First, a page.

ONE of the patriarchs of the Australian meat processing industry, Barry Hart, passed away last Tuesday, aged 96.
One of five Hart brothers that drove the success of the John Dee (Warwick Bacon) processing business in southern Queensland, Barry left an indelible impression on the nation’s beef processing industry, spanning seven decades.
With his characteristic quiet dignity, he was regarded as a true gentleman, and provided wise counsel for many younger stakeholders coming through the industry over the past half-century.
The Hart family’s wholesale meat business started in Brisbane in 1939. Barry was sent to Brisbane by his father, Frank, to learn the trade a week after finishing his leaving certificate at Sydney Boys’ High School. Some of the company’s early production went into the war effort via the British Ministry of Food’s Bulk Beef Purchase Plan.
The business shifted to Warwick in 1945, having acquired the Warwick Bacon Company processing business with a partner, while continuing as wholesalers through the meat hall at the Government-owned Brisbane abattoir at Cannon Hill.
Barry was joined by his brothers Bob and Frank at the end of World War II, and later still by younger brothers Harry and Jack. The family bought-out their partner in Warwick Bacon in 1959, author Steve Martyn recorded in his meat processing industry history book, “World on a Plate.”
In the earlier part of his career, Barry was in charge of John Dee’s livestock procurement, and became a well-known identity as a vigorous competitor for cattle at Brisbane’s Cannon Hill Saleyards. Barry and many of his contemporaries from the Cannon Hill days continued to meet for six-monthly ‘reunions’ until recent times.
The expanding John Dee business diversified into domestic retail butchery, with eight outlets on Brisbane’s southside at one time. During the Beef Slump era from 1974, the shops were selling whole chucks for 29c/kg and blades for 39c/kg. The retail margins became so low that John Dee sold out of its retail venture in the 1980s, but continued to expand into beef export, especially grainfed, supported by lotfeeding at the company’s Yarranbrook feedlot.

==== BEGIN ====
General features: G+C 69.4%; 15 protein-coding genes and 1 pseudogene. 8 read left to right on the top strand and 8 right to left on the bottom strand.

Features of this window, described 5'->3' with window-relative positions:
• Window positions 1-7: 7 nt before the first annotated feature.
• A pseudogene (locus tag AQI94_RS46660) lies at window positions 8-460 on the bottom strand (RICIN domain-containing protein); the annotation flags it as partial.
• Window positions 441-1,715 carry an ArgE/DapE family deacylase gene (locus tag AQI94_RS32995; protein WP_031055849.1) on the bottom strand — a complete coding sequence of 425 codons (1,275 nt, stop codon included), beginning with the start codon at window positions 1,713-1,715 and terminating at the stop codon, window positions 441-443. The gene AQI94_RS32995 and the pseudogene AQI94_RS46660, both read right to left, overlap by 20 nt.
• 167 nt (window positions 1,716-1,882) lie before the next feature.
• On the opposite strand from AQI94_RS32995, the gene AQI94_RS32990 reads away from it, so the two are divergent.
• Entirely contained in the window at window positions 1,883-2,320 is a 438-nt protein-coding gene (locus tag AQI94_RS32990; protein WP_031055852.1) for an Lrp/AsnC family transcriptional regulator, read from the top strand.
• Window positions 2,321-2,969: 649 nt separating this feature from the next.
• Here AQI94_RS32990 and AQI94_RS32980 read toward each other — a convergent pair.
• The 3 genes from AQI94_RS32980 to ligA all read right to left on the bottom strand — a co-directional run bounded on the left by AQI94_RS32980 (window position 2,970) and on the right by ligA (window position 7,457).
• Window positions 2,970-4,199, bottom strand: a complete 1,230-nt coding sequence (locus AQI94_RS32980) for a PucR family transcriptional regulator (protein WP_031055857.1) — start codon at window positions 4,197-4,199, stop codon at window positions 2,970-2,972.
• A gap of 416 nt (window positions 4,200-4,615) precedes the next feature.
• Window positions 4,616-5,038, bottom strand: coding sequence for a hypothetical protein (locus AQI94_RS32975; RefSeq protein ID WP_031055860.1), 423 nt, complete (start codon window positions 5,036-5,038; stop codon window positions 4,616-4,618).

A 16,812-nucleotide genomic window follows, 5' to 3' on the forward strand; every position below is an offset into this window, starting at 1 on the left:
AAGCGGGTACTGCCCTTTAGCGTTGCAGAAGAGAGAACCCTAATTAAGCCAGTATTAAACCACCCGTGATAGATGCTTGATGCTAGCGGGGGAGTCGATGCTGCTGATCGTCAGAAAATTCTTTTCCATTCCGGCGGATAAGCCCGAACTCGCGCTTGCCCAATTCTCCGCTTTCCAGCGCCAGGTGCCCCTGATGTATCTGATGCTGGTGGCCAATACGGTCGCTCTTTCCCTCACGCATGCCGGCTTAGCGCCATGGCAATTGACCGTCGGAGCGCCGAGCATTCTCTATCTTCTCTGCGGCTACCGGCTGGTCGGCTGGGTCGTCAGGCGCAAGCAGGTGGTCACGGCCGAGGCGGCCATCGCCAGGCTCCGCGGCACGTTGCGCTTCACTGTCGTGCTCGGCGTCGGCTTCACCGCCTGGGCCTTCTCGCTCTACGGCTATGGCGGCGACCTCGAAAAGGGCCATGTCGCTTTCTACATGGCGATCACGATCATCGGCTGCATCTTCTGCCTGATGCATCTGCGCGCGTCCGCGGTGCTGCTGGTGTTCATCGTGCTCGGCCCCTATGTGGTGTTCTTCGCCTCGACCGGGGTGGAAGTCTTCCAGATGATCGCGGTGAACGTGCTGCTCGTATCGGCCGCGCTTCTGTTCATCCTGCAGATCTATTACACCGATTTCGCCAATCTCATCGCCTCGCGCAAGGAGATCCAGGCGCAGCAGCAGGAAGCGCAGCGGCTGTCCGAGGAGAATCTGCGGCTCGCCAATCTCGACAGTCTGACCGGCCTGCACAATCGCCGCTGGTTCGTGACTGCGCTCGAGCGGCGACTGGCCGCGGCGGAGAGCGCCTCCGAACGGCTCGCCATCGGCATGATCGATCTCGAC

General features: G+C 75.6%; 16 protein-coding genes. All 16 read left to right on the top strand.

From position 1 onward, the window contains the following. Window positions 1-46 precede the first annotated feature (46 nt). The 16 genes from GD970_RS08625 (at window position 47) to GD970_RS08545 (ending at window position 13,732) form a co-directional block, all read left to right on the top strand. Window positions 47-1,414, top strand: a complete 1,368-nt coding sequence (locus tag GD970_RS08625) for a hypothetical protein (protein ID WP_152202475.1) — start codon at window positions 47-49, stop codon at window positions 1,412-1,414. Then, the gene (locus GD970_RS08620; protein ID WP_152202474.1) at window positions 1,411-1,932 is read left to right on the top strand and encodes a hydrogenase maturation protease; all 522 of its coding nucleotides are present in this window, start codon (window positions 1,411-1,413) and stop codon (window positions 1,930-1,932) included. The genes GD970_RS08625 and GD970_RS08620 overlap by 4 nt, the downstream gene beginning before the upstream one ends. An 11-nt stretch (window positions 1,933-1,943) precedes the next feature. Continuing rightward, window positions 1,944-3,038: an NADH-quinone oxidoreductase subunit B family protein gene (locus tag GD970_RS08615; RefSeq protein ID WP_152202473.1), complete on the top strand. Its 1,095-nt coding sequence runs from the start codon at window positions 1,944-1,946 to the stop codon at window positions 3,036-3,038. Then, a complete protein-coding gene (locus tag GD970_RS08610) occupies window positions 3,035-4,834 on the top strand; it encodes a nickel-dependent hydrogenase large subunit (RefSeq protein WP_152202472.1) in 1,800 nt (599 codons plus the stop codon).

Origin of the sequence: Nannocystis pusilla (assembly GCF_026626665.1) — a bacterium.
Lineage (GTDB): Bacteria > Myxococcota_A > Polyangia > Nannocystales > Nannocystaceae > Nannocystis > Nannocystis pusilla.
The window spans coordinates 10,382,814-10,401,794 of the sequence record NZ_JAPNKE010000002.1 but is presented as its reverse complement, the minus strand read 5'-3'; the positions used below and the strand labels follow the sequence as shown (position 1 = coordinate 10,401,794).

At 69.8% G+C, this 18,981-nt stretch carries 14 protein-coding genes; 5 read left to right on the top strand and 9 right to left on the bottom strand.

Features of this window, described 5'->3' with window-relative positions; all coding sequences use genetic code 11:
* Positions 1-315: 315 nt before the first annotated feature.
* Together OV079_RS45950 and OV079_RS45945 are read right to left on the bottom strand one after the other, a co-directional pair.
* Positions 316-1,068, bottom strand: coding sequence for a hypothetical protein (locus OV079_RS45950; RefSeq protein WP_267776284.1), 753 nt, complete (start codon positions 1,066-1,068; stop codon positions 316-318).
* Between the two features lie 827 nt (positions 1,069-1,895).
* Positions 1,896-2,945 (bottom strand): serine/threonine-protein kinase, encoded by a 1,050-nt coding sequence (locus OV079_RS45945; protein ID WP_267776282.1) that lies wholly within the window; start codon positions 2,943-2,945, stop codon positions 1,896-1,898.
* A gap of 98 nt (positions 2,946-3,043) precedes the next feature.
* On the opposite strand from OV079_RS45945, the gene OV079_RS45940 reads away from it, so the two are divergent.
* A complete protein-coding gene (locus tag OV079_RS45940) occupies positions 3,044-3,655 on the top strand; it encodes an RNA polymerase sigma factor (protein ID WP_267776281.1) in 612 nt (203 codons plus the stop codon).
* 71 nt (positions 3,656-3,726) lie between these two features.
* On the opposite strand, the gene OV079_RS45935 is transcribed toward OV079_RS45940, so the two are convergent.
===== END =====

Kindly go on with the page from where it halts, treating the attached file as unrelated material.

Over time, Barry shifted his focus from livestock procurement into meat sales, which proved his great forte. He was an early pioneer of domestic carton meat sales (instead of bone-in carcase meat) through the Brisbane Meat Hall.
When the emerging Japanese export market shut-down unexpectedly in 1973, it left the quota-controlled US market as Australian beef’s only export lifeline. With exports to other diversified markets earning vital US quota access, Barry visited many non-traditional export markets across Asia, Europe and the Middle East in the 1970s, seeking diversified sales to earn US quota. Iran was one such success story.
He calculated that he had visited almost 50 customer counties over 50 years, exploring new opportunities to market Australian beef offshore. Many of those importing countries continue to trade in Australian beef today.
Barry is well-remembered in processing circles for leading a 1983 processor challenge against livestock agents over unfair livestock settlement terms. Processors felt that the terms effectively meant that they were financing livestock agents’ operations, and were adding unnecessary cost to every beast slaughtered. Queensland processors under Barry’s guidance raised $1.25 million for legal expenses, but stood to lose a lot more as a free source of finance to stock agents. The matter was finally decided in the Trade Practises Commission in 1988, in processors’ favour.
Barry spent many years as a director of the Australian Meat Council, and chaired the Australian Meat Exporters Federal Council Queensland branch for a lengthy period.
He was one of the early recipients of the meat processing industry’s Distinguished Australian of the Year award, presented 2000.
A private service will be held.